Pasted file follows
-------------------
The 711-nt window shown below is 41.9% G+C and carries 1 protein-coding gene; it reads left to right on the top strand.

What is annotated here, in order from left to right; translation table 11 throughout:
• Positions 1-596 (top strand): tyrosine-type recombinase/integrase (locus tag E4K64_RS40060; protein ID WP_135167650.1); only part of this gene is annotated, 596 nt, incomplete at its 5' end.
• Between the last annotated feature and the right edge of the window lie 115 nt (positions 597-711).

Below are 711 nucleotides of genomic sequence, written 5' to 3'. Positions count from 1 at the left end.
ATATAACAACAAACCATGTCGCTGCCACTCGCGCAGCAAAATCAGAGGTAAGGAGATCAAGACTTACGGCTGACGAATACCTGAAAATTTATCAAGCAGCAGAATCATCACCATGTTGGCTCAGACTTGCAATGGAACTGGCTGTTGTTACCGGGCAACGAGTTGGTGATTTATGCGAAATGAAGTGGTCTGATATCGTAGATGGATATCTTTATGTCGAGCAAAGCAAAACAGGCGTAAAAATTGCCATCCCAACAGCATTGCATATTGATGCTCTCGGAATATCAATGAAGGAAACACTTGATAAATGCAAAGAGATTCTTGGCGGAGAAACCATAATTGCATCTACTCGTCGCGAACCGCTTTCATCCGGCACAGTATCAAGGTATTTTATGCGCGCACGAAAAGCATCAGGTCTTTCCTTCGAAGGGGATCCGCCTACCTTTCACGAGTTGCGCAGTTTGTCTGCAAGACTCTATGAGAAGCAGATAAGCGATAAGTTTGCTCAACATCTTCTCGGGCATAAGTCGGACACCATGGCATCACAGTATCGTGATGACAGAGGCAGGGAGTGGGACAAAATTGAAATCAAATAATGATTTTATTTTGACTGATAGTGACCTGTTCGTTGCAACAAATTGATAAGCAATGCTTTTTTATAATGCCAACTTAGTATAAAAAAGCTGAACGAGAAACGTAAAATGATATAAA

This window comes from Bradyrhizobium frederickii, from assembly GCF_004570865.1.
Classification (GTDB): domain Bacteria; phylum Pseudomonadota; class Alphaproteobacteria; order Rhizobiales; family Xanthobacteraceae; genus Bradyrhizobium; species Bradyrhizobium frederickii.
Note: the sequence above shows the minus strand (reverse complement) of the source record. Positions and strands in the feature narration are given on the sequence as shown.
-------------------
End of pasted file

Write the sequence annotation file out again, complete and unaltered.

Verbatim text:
The 711-nt window shown below is 41.9% G+C and carries 1 protein-coding gene; it reads left to right on the top strand.

What is annotated here, in order from left to right; translation table 11 throughout:
• Positions 1-596 (top strand): tyrosine-type recombinase/integrase (locus tag E4K64_RS40060; protein ID WP_135167650.1); only part of this gene is annotated, 596 nt, incomplete at its 5' end.
• Between the last annotated feature and the right edge of the window lie 115 nt (positions 597-711).

Below are 711 nucleotides of genomic sequence, written 5' to 3'. Positions count from 1 at the left end.
ATATAACAACAAACCATGTCGCTGCCACTCGCGCAGCAAAATCAGAGGTAAGGAGATCAAGACTTACGGCTGACGAATACCTGAAAATTTATCAAGCAGCAGAATCATCACCATGTTGGCTCAGACTTGCAATGGAACTGGCTGTTGTTACCGGGCAACGAGTTGGTGATTTATGCGAAATGAAGTGGTCTGATATCGTAGATGGATATCTTTATGTCGAGCAAAGCAAAACAGGCGTAAAAATTGCCATCCCAACAGCATTGCATATTGATGCTCTCGGAATATCAATGAAGGAAACACTTGATAAATGCAAAGAGATTCTTGGCGGAGAAACCATAATTGCATCTACTCGTCGCGAACCGCTTTCATCCGGCACAGTATCAAGGTATTTTATGCGCGCACGAAAAGCATCAGGTCTTTCCTTCGAAGGGGATCCGCCTACCTTTCACGAGTTGCGCAGTTTGTCTGCAAGACTCTATGAGAAGCAGATAAGCGATAAGTTTGCTCAACATCTTCTCGGGCATAAGTCGGACACCATGGCATCACAGTATCGTGATGACAGAGGCAGGGAGTGGGACAAAATTGAAATCAAATAATGATTTTATTTTGACTGATAGTGACCTGTTCGTTGCAACAAATTGATAAGCAATGCTTTTTTATAATGCCAACTTAGTATAAAAAAGCTGAACGAGAAACGTAAAATGATATAAA

This window comes from Bradyrhizobium frederickii, from assembly GCF_004570865.1.
Classification (GTDB): domain Bacteria; phylum Pseudomonadota; class Alphaproteobacteria; order Rhizobiales; family Xanthobacteraceae; genus Bradyrhizobium; species Bradyrhizobium frederickii.
Note: the sequence above shows the minus strand (reverse complement) of the source record. Positions and strands in the feature narration are given on the sequence as shown.